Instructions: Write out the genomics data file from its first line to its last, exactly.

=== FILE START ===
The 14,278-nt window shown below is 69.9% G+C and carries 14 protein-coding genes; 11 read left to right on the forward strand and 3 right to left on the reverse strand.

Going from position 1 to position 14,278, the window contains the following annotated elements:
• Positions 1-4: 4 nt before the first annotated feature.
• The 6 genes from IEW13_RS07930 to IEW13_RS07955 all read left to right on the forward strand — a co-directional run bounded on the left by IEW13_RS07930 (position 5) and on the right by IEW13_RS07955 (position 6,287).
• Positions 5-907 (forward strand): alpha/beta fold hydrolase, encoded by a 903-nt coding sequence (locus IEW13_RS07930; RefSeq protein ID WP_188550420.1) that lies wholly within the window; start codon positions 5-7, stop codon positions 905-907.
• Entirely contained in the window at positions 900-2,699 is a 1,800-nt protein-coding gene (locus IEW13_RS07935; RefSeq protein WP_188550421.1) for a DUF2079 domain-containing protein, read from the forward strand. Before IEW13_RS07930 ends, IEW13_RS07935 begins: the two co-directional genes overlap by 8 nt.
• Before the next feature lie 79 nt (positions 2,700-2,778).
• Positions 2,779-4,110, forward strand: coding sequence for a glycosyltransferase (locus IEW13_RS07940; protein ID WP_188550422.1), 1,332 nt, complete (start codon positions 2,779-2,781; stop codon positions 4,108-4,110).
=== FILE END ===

The 14,278-nt window shown below is 69.9% G+C and carries 14 protein-coding genes; 11 read left to right on the forward strand and 3 right to left on the reverse strand.

Going from position 1 to position 14,278, the window contains the following annotated elements:
• Positions 1-4: 4 nt before the first annotated feature.
• The 6 genes from IEW13_RS07930 to IEW13_RS07955 all read left to right on the forward strand — a co-directional run bounded on the left by IEW13_RS07930 (position 5) and on the right by IEW13_RS07955 (position 6,287).
• Positions 5-907 (forward strand): alpha/beta fold hydrolase, encoded by a 903-nt coding sequence (locus IEW13_RS07930; RefSeq protein ID WP_188550420.1) that lies wholly within the window; start codon positions 5-7, stop codon positions 905-907.
• Entirely contained in the window at positions 900-2,699 is a 1,800-nt protein-coding gene (locus IEW13_RS07935; RefSeq protein WP_188550421.1) for a DUF2079 domain-containing protein, read from the forward strand. Before IEW13_RS07930 ends, IEW13_RS07935 begins: the two co-directional genes overlap by 8 nt.
• Before the next feature lie 79 nt (positions 2,700-2,778).
• Positions 2,779-4,110, forward strand: coding sequence for a glycosyltransferase (locus IEW13_RS07940; protein ID WP_188550422.1), 1,332 nt, complete (start codon positions 2,779-2,781; stop codon positions 4,108-4,110).